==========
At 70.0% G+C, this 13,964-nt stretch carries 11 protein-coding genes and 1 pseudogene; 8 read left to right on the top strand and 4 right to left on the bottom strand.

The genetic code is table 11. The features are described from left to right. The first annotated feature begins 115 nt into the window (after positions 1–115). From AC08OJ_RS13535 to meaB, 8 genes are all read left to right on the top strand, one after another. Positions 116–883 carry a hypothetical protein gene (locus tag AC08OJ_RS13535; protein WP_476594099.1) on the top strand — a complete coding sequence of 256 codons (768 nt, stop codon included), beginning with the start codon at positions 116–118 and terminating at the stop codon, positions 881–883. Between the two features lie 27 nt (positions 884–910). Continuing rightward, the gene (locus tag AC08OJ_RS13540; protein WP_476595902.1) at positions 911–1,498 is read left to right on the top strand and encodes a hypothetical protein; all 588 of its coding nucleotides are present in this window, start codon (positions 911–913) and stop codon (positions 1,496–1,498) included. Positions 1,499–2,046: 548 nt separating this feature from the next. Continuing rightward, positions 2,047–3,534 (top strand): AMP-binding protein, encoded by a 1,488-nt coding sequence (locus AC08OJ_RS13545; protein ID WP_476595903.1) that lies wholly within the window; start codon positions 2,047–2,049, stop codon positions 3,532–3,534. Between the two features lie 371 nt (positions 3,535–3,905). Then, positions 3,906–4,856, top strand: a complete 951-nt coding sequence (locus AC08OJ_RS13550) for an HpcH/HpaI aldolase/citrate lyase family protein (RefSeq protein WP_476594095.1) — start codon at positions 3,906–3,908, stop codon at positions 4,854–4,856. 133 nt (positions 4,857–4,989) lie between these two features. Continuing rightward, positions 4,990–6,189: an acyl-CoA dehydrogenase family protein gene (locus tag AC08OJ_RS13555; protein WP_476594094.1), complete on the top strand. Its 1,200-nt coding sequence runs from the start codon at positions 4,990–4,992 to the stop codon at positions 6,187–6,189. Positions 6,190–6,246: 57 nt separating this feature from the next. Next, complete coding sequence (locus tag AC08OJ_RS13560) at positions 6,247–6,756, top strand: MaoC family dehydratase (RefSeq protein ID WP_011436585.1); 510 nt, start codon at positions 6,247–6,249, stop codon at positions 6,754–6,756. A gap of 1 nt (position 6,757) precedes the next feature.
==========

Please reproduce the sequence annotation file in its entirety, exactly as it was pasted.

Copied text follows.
At 70.0% G+C, this 13,964-nt stretch carries 11 protein-coding genes and 1 pseudogene; 8 read left to right on the top strand and 4 right to left on the bottom strand.

The genetic code is table 11. The features are described from left to right. The first annotated feature begins 115 nt into the window (after positions 1–115). From AC08OJ_RS13535 to meaB, 8 genes are all read left to right on the top strand, one after another. Positions 116–883 carry a hypothetical protein gene (locus tag AC08OJ_RS13535; protein WP_476594099.1) on the top strand — a complete coding sequence of 256 codons (768 nt, stop codon included), beginning with the start codon at positions 116–118 and terminating at the stop codon, positions 881–883. Between the two features lie 27 nt (positions 884–910). Continuing rightward, the gene (locus tag AC08OJ_RS13540; protein WP_476595902.1) at positions 911–1,498 is read left to right on the top strand and encodes a hypothetical protein; all 588 of its coding nucleotides are present in this window, start codon (positions 911–913) and stop codon (positions 1,496–1,498) included. Positions 1,499–2,046: 548 nt separating this feature from the next. Continuing rightward, positions 2,047–3,534 (top strand): AMP-binding protein, encoded by a 1,488-nt coding sequence (locus AC08OJ_RS13545; protein ID WP_476595903.1) that lies wholly within the window; start codon positions 2,047–2,049, stop codon positions 3,532–3,534. Between the two features lie 371 nt (positions 3,535–3,905). Then, positions 3,906–4,856, top strand: a complete 951-nt coding sequence (locus AC08OJ_RS13550) for an HpcH/HpaI aldolase/citrate lyase family protein (RefSeq protein WP_476594095.1) — start codon at positions 3,906–3,908, stop codon at positions 4,854–4,856. 133 nt (positions 4,857–4,989) lie between these two features. Continuing rightward, positions 4,990–6,189: an acyl-CoA dehydrogenase family protein gene (locus tag AC08OJ_RS13555; protein WP_476594094.1), complete on the top strand. Its 1,200-nt coding sequence runs from the start codon at positions 4,990–4,992 to the stop codon at positions 6,187–6,189. Positions 6,190–6,246: 57 nt separating this feature from the next. Next, complete coding sequence (locus tag AC08OJ_RS13560) at positions 6,247–6,756, top strand: MaoC family dehydratase (RefSeq protein ID WP_011436585.1); 510 nt, start codon at positions 6,247–6,249, stop codon at positions 6,754–6,756. A gap of 1 nt (position 6,757) precedes the next feature.